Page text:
Integration of microfluidics and multimodal optics for translational bioanalytics

Numerous analytical techniques for life sciences have been at the basis of the improvement of medical diagnostics and treatments. Current challenges in bioanalytics are related to the conception of methods enabling large amount of information to be extracted from biological samples, in order to be translated into concrete solutions for the patient. From this point of view, microfluidics constitutes a key element to automate, accelerate and standardize bioanalytical tests. At the same time, obtaining precise information from the analyte of interest is crucial to specifically address diagnoses and therapies. Since the high flexibility of optical readouts can give access to a multitude of diverse aspects of biological matter in multiplexed fashion, in this thesis we have chosen to integrate microfluidics and multimodal optics to address specific problems in translational bioanalytics: drug screening and tumor diagnostics. In the first part of the work, we approached the problem of drug screening on living organisms, and especially the possibility to provide as much information as possible on potential mechanisms of action and clinical targets. For this, we aimed at developing a method to study the model organism Caenorhabditis elegans, i.e. a small soil worm that is widely used by researchers to study physiopathology at whole-organism scale. In fact, while offering the systemic information that is missing with cellular models, this small organism is much easier to handle and grow in large amounts compared to rodents, for which the costs and the ethical concerns are substantial. Moreover, its large genetic homology with humans supports translational analysis and its genetic manipulation is well mastered to model human diseases. Thus, we developed a microfluidic array to select small separated populations of C. elegans specimens, and combined fluorescence and bright-field imaging along with high-throughput feature recognition and signal detection to identify the mode-of-action of an antibiotic. Also, we demonstrated real-time, very large field-of-view capability on multiplexed motility assays for the assessment of the dose-response relation of an anesthetic. Furthermore, to enable on-site antibiotic testing, we explored a method to empower low-magnification optical systems with dielectric micro- and macro-spheres for the detection of pathogens in liquid media. Such dielectric objects offer potential solutions to increase the resolution and the sensitivity of imaging systems in a cost-effective fashion. We first characterized the parameters that govern the resolution increase in the case of microsphere-assisted incoherent microscopy and demonstrated it by imaging silicon microstructures and fluorescent bacteria. Then, we developed a method to easily fabricate microfluidic chips that integrate custom designs and precise location of highly-diffractive macro-spheres, and used it for on-chip detection of bacteria in a flow. In the second part of the work, we aimed at developing a technique to assess the status of individual tumor and immune cells in the conventional tissue sections used in the clinics. The first step was to combine fluorescence-based image segmentation with automated microfluidics to quantify, at the single-cell level, the overexpression of two proteins used as biomarkers for breast cancer diagnostics. We first assessed our method on biological controls such as breast cancer cell lines, and then combined it with ...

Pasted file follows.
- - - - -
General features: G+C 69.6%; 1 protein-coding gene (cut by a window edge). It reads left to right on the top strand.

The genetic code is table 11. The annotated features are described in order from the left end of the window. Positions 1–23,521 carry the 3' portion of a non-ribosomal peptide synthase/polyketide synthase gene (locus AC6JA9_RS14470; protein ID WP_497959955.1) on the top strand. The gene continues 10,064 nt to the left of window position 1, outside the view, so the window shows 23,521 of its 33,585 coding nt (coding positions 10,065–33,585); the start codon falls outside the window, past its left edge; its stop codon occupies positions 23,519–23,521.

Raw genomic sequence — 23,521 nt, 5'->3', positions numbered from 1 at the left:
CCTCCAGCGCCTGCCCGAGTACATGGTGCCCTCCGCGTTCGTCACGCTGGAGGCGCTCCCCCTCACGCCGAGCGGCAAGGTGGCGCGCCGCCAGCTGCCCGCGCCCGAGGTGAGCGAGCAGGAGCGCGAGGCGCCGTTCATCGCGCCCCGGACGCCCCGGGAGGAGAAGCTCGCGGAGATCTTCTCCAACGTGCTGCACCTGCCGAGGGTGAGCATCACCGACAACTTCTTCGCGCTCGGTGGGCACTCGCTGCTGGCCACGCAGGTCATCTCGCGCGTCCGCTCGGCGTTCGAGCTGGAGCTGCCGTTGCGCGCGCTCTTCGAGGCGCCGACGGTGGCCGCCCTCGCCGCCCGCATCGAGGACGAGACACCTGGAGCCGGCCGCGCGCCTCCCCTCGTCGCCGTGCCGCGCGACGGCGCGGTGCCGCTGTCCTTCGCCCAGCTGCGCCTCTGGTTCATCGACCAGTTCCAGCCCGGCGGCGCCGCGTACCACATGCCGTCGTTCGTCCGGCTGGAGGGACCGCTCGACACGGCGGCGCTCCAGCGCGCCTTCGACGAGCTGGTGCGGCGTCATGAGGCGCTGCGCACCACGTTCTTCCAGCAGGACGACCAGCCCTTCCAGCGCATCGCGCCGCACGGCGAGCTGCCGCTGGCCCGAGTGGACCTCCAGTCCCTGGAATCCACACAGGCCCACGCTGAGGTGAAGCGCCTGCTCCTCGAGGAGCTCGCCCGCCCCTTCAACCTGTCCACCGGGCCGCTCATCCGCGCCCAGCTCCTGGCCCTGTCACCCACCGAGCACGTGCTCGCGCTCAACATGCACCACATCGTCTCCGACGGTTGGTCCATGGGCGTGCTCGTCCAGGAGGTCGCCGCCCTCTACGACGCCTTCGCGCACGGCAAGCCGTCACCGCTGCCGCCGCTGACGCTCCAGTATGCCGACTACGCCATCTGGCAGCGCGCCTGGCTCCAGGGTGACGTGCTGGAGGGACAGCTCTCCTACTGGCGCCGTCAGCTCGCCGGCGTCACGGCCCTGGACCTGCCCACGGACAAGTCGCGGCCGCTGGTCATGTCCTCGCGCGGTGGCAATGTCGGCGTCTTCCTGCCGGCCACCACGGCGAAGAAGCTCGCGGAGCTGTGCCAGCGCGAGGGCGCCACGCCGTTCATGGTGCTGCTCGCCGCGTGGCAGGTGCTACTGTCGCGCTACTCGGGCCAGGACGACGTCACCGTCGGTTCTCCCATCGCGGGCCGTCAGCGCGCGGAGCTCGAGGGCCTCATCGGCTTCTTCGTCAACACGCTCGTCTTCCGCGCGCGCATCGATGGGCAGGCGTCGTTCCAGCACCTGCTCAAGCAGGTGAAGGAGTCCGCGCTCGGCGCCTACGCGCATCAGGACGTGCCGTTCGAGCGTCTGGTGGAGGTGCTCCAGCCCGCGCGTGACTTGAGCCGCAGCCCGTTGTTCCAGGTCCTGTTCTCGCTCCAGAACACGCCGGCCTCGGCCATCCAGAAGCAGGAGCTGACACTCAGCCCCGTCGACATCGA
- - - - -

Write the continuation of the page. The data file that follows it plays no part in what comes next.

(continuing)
Advisor(s):
Gijs, Martinus
Year:
2019
Publisher:
Lausanne, EPFL
Keywords:
Laboratories:
LMIS2




 Record created 2019-10-03, last modified 2019-10-04


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